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Sandi

Sandi

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Andrew Wylie on Amazon: "I am not one of those who thinks that Amazon’s publishing business is an effort marked by sincerity." (Interview in the New Republic, Oct. 7, 2013)

Reblogged from Themis-Athena's Garden of Books:

Further quotes from the New Republic interview:

 

"I believe that Amazon has its print publishing business so that their behavior as a distributor of digital content can be misperceived by the Department of Justice and the publishing industry in a way that is convenient for Amazon’s bottom line. ... If you do not pay a higher e-book royalty than twenty-five percent, writers who can make four times as much per book will go straight to digital. There is a willing distributor called Amazon, and they are on a tear. And if [Amazon] can achieve the cessation of print publishing, and have exclusive control over digital publishing and distribution, they will be happy campers."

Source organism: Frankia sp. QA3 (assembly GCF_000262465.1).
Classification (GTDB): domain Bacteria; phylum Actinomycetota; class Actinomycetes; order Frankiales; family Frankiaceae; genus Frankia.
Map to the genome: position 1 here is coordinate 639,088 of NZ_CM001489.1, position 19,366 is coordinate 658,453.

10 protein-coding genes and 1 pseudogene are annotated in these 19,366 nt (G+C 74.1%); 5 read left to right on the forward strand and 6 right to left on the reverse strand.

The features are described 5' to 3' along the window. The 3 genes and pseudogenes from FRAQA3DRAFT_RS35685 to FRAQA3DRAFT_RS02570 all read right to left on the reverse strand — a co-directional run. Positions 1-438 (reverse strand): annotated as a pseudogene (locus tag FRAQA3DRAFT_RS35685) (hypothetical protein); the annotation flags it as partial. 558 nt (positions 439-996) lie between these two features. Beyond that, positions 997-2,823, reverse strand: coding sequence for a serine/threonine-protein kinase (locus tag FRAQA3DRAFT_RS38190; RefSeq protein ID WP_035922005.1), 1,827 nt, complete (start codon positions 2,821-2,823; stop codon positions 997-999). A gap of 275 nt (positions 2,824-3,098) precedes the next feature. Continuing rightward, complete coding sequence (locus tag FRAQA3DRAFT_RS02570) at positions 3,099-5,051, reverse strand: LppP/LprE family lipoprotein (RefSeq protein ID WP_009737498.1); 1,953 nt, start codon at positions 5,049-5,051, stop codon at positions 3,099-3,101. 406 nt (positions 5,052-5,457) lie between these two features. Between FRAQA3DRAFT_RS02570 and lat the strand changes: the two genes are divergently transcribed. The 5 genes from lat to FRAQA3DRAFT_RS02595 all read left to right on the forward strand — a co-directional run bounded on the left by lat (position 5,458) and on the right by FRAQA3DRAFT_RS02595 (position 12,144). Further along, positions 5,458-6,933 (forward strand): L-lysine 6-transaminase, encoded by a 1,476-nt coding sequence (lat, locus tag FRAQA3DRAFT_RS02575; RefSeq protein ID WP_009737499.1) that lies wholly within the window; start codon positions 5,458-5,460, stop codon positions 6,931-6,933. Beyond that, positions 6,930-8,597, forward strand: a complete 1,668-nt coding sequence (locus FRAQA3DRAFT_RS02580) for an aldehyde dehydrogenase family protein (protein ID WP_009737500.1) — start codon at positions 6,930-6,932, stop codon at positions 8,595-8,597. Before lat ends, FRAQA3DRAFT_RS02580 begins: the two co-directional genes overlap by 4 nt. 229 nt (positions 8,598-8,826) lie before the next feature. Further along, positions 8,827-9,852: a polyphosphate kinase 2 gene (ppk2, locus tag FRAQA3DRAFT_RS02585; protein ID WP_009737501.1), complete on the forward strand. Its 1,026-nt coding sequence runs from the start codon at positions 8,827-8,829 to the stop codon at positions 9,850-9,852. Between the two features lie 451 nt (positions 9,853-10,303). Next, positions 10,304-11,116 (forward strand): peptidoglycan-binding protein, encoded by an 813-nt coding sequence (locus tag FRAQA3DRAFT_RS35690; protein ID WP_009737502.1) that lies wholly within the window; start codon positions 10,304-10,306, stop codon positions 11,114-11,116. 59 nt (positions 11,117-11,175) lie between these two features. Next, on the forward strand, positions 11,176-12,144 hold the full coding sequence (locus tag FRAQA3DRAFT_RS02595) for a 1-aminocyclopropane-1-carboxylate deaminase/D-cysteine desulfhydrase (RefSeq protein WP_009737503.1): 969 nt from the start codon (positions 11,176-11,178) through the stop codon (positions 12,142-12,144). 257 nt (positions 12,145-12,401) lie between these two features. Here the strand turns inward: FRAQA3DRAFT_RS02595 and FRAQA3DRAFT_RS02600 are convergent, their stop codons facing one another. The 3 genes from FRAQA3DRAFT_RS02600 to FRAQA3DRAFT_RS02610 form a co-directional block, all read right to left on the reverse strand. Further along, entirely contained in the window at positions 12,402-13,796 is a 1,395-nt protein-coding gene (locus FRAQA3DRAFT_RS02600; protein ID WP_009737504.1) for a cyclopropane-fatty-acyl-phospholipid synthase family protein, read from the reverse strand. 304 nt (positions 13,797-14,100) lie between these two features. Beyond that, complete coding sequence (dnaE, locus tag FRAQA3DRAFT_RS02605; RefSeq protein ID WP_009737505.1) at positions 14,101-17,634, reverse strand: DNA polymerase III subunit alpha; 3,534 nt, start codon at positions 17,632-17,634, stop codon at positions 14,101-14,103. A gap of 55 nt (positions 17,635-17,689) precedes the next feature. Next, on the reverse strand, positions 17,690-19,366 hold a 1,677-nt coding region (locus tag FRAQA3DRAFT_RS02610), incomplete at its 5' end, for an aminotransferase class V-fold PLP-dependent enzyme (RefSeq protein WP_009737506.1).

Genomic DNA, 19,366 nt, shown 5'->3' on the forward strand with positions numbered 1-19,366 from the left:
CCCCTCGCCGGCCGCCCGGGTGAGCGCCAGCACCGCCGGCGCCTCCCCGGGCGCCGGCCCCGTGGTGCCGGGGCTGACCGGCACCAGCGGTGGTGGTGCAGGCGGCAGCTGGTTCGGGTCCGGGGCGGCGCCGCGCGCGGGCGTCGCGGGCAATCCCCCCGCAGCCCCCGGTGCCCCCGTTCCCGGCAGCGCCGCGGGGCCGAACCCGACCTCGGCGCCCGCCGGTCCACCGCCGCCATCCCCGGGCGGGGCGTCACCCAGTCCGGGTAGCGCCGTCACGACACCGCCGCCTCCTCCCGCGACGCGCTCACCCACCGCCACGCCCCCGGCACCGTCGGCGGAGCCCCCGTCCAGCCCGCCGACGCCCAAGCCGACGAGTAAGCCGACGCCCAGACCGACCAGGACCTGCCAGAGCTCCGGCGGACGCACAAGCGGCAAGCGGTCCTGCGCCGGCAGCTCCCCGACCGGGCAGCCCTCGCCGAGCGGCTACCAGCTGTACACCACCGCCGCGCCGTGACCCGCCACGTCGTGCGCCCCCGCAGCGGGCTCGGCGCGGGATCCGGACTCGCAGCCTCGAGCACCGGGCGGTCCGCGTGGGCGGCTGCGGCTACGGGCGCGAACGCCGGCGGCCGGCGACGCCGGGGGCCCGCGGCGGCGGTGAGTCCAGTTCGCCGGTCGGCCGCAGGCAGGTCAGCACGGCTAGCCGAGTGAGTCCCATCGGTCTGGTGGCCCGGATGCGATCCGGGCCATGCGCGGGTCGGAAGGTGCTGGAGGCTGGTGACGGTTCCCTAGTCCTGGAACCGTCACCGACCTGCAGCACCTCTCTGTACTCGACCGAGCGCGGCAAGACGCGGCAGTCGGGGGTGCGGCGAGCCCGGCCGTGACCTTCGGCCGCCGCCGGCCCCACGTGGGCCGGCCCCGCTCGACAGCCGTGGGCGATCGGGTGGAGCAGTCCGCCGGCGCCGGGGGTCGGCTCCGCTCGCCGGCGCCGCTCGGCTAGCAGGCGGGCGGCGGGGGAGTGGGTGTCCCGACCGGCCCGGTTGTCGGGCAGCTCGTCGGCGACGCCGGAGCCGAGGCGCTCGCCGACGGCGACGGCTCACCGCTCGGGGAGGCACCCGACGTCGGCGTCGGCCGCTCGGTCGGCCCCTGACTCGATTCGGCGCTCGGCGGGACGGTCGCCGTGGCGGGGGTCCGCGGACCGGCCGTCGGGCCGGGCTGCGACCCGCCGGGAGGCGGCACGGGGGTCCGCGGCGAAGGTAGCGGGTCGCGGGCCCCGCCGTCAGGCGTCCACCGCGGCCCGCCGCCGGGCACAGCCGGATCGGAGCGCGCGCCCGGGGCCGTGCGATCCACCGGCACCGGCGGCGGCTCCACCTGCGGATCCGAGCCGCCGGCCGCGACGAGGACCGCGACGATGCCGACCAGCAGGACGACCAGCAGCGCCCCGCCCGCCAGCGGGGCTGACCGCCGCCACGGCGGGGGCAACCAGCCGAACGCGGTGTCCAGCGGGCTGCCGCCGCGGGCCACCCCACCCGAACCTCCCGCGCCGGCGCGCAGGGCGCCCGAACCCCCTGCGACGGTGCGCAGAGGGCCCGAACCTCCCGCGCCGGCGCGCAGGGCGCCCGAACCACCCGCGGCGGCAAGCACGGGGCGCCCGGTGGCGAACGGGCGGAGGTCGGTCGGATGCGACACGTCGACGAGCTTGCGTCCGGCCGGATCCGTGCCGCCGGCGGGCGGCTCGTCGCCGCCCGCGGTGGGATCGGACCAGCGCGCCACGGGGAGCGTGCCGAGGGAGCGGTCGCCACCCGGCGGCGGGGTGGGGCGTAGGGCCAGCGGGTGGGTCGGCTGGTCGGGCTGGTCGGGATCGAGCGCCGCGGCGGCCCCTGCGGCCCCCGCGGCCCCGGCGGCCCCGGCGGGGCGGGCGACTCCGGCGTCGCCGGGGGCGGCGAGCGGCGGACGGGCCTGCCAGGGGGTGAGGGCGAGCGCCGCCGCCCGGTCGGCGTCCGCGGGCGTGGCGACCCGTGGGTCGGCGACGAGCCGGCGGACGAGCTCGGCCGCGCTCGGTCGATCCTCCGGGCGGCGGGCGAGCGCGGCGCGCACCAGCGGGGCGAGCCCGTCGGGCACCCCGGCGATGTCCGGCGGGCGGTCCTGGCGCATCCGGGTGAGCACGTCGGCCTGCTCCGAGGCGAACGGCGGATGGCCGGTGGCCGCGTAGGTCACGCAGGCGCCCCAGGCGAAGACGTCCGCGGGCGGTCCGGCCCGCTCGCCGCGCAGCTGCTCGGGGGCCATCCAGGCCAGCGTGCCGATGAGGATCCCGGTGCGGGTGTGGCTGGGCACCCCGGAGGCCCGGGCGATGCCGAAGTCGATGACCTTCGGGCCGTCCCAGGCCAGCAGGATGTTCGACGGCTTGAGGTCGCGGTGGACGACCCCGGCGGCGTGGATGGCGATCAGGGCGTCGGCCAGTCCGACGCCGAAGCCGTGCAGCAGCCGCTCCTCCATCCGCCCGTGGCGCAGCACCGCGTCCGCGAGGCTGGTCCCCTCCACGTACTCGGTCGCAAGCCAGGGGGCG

"Question: What would it take to get you to sell a book to Amazon?

AW: If one of my children were kidnapped and they were threatening to throw a child off a bridge and I believed them, I might."

 

"Question: Do you feel as hostile toward Amazon as you used to?

AW: I think that Napoleon was a terrific guy before he started crossing national borders. Over the course of time, his temperament changed, and his behavior was insensitive to the nations he occupied.

Through greed—which it sees differently, as technological development and efficiency for the customer and low price, all that—[Amazon] has walked itself into the position of thinking that it can thrive without the assistance of anyone else. That is megalomania."

 

"I think we’d be fine if publishers just withdrew their product [from Amazon], frankly. If the terms are unsatisfactory, why continue to do business?"